I’m not normally one to watch Korean movies or television, but when I found out that a movie had been made about a multicultural family, I knew I had to see it. South Korea is a homogeneous county with little albeit increasing diversity, and often comes under fire for insensitivity towards other cultures. Currently, the country is facing issues with the clash between its growing amount of multiculturalism in juxtaposition with underlying xenophobia.
Bearing these things in mind, I just had to know how a Korean film would depict a multicultural American family. I worried over potentially finding offensive stereotypes and obnoxious amounts of nationalism, but instead what I saw was a cute family film on the importance of family.
Written and directed by Han Ji-seung of Venus and Mars and Alone in Love fame, Papa tells the story of a down-on-his-luck talent manager Choon-seob, played by popular actor Park Yong-woo. After having followed his client to the United States, Choon-seob is horrified to discover that his would-be star is knocked up and unable to pursue her career as a star. Fearing having to return to Korea and face his boss, Choon-seob quickly marries a Korean-American woman so to prolong his stay in the United States. Not long later, his wife dies in an unfortunate car accident, leaving him the father of a family of six.
Oldest sister June, played by the lovely Go Ara, manages the family while her mother pursued her own dreams. June quickly makes it clear to Choon-seob that his only purpose is to keep the family together, as without a legal guardian, the children would be relocated to different homes. Aside from Joon is Rosie (Angela Azar), Maya (Meg Kelley), Gordon (Michael Anthony McMillon), and the troublesome twins, Tommy and Jimmy (Peyton and Parker Townsend). Determined to stay together, the odd family welcomes Choon-seob into their home, which ultimately changes their lives.
The entire film is a very cutesy, cheesy, feel-good sort of thing you’d find in family films. The message is straight-forward and simple, underlying the importance of family and sacrifice. The film itself was very cliched and predictable, following a formula that could be interpreted from the very beginning.
The characters are basic and largely one-dimensional, however the main character, Choon-seob, does go through some character development as the film progresses. Initially, he is self-centered and rude and cares nothing at all for the family but later comes to love them. The acting varied — although Park Yong-soo and Go Ara both did well in their roles, the supporting cast was considerably less skilled. It was quite obvious that they were amateurs or even random people picked up off the street, as they showed no sincerity in their acting.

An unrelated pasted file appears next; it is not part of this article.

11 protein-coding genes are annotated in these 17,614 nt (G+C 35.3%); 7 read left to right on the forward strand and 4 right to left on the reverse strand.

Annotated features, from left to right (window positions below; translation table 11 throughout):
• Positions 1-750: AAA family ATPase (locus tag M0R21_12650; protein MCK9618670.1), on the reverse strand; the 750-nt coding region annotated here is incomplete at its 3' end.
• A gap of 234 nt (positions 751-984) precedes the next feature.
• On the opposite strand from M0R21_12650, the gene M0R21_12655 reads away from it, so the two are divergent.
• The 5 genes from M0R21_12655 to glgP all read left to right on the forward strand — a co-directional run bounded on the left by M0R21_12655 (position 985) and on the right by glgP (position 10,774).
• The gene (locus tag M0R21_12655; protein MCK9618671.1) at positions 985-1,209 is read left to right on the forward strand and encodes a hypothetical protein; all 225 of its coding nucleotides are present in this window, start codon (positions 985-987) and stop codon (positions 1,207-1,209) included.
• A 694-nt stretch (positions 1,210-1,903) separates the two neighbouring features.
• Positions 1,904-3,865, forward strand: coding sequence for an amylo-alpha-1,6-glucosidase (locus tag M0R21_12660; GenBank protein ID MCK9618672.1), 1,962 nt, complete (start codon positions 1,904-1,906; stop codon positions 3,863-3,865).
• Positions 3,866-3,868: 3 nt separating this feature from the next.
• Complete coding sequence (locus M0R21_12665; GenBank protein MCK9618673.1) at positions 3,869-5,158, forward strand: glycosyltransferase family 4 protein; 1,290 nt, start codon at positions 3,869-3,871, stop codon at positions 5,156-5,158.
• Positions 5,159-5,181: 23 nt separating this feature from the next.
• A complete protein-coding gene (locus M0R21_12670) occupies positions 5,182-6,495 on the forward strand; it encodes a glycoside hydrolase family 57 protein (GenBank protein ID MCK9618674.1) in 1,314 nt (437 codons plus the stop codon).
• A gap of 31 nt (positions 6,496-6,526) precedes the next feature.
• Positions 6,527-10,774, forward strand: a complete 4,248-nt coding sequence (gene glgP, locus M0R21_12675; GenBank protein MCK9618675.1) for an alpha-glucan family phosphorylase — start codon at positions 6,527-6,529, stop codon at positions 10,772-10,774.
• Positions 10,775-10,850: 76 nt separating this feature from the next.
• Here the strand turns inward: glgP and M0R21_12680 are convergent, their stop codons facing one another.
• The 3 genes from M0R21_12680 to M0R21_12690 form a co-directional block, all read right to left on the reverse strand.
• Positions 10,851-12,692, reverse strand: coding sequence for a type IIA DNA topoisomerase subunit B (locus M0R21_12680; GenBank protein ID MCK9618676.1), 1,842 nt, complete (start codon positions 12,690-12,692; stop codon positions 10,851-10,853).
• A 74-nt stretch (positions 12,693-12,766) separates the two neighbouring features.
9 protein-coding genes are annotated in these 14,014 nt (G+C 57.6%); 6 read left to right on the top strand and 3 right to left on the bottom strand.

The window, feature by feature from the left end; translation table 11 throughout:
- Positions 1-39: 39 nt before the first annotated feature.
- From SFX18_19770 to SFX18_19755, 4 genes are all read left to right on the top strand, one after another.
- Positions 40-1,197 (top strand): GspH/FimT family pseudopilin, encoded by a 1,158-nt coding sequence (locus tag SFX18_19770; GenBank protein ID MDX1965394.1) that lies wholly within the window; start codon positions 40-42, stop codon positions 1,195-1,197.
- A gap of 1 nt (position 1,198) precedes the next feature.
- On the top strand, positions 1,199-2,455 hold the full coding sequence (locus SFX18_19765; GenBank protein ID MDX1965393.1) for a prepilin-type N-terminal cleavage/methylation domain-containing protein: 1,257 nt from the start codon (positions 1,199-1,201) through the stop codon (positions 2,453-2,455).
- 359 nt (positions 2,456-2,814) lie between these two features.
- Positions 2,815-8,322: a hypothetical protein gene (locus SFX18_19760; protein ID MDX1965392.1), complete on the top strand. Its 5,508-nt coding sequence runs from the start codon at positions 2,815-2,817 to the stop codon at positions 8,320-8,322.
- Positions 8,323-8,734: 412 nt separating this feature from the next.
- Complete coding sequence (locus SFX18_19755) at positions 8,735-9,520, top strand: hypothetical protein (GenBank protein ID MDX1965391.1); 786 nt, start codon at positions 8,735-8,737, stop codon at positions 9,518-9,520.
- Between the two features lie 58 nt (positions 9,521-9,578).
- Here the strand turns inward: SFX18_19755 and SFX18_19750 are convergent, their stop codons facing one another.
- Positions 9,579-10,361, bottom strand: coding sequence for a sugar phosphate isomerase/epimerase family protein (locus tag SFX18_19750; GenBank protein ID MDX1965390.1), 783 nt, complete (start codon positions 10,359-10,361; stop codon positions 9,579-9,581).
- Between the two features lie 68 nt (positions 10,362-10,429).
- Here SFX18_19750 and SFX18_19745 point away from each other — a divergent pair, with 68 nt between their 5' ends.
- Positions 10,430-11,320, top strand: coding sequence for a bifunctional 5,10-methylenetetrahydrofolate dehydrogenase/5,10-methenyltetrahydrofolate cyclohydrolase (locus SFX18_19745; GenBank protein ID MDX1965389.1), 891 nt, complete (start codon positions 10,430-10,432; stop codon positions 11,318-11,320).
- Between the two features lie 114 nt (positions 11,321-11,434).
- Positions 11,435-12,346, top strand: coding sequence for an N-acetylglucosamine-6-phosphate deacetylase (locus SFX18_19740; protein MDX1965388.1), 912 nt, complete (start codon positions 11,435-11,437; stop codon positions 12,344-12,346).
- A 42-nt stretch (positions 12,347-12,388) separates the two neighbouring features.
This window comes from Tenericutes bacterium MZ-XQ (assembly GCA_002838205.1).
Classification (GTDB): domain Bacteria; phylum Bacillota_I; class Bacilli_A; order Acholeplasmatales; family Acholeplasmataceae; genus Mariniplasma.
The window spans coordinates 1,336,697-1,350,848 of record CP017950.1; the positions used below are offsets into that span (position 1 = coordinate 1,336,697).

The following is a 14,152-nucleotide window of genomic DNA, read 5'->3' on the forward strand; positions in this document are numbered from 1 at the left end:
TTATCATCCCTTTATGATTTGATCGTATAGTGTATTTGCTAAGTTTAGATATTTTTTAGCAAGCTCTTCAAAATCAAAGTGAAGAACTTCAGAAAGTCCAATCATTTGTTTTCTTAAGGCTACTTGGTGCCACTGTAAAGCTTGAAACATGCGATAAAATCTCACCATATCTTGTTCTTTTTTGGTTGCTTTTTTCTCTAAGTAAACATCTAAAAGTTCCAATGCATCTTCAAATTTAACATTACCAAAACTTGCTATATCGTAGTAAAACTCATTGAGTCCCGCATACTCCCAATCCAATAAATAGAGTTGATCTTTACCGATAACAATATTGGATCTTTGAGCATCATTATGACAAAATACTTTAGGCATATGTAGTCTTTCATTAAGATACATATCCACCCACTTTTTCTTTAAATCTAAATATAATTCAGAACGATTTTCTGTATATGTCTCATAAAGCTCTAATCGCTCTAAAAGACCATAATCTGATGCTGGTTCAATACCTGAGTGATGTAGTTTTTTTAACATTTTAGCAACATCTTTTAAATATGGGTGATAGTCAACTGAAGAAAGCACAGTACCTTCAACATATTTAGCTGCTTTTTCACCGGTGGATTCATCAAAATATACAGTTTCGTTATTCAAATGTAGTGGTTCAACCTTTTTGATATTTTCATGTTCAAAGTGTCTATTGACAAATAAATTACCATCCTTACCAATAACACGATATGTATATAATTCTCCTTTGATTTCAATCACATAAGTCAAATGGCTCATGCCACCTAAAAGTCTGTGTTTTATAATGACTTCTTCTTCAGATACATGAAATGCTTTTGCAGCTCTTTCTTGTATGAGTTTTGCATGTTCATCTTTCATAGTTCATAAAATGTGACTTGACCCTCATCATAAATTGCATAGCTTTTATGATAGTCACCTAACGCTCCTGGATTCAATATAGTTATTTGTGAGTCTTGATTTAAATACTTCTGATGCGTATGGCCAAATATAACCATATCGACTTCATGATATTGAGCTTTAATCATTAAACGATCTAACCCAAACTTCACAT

The dialogue was awkward and their acting was shallow and contrived. Even the children, especially the twins, had poor acting. Not only that, but the twin’s “rapping” was absolutely deplorable. I found myself skipping ahead whenever they began a rap sequence, awkwardly ending many of their sentences with “Yo.” By contrast, I found that Go Ara did a surprisingly good job. I say “surprisingly” because I haven’t heard very many good things about SM’s young actress, but here she managed to embody her role as the serious but determined June very well. True, June lacked complexity as a character and was a rather easy role to fill, but at least Go Ara was believable.
Although the film was genuinely simple with an uncomplicated plot, it was rather refreshing all the same. It found a nice ground between a comedy and a feel-good family film while also working in some interesting cultural differences. In the beginning, Choon-seob would go into loud rants or audibly share his thoughts and emotional turmoil, such as you would find in Korean dramas or movies, while the American cast would watch in silence and wonder what he was doing.
In the end, if you like happy, feel-good family films, I would recommend that you watch Papa. However, for its lack of depth, mostly poor acting, and uninteresting plot, I’m giving Papa a 2/5.